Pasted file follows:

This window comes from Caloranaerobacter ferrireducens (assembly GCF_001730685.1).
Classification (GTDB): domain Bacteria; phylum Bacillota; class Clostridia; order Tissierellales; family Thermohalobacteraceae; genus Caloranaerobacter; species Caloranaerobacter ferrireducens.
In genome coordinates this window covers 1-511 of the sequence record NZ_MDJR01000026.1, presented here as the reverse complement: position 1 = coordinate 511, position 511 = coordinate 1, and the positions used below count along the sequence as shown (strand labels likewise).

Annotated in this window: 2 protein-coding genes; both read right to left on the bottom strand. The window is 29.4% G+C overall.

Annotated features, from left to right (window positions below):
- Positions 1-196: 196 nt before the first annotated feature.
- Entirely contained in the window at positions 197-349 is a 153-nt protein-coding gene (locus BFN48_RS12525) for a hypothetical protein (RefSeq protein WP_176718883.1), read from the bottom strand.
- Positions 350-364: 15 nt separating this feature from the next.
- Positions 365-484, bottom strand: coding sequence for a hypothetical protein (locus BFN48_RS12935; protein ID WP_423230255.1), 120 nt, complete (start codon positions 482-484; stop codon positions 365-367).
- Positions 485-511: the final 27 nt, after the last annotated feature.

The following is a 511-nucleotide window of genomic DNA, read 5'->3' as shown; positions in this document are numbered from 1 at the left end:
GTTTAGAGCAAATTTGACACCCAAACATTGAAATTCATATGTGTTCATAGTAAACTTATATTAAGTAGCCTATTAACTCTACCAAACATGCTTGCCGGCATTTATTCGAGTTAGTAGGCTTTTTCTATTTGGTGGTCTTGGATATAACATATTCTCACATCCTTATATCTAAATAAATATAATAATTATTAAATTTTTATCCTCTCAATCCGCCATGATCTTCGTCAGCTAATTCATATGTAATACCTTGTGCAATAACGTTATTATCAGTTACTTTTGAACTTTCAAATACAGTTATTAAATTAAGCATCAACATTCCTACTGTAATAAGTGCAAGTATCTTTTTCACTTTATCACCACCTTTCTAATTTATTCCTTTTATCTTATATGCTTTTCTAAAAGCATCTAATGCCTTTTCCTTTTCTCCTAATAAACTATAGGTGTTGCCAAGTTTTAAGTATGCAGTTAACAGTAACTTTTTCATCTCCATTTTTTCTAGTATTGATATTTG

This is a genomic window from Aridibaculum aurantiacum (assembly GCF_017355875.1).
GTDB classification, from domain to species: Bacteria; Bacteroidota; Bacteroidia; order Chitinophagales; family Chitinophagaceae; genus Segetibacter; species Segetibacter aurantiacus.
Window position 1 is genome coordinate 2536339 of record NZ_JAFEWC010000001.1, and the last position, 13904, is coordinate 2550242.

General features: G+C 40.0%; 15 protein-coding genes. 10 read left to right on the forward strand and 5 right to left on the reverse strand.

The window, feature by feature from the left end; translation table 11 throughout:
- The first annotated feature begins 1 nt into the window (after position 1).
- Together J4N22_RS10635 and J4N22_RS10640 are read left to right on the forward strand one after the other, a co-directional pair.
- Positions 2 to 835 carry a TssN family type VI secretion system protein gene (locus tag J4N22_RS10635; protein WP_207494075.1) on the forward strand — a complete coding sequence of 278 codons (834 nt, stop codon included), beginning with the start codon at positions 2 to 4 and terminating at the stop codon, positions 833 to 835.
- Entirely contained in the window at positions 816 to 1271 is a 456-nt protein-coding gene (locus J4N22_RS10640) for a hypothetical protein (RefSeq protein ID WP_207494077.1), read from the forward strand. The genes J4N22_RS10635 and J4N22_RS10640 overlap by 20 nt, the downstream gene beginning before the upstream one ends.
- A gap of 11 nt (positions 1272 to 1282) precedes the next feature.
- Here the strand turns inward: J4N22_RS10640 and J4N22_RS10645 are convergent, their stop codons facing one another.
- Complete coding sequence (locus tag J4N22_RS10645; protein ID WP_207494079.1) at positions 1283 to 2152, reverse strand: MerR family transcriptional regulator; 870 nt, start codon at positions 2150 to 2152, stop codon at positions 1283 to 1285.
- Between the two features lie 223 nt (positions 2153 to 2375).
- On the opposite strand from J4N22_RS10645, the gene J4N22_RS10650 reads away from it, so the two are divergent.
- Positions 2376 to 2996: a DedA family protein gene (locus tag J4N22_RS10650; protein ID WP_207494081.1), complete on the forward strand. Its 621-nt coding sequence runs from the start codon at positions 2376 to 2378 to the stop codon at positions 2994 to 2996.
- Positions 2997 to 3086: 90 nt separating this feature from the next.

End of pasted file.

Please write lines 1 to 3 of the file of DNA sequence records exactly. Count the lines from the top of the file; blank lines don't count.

This window comes from Caloranaerobacter ferrireducens (assembly GCF_001730685.1).
Classification (GTDB): domain Bacteria; phylum Bacillota; class Clostridia; order Tissierellales; family Thermohalobacteraceae; genus Caloranaerobacter; species Caloranaerobacter ferrireducens.
In genome coordinates this window covers 1-511 of the sequence record NZ_MDJR01000026.1, presented here as the reverse complement: position 1 = coordinate 511, position 511 = coordinate 1, and the positions used below count along the sequence as shown (strand labels likewise).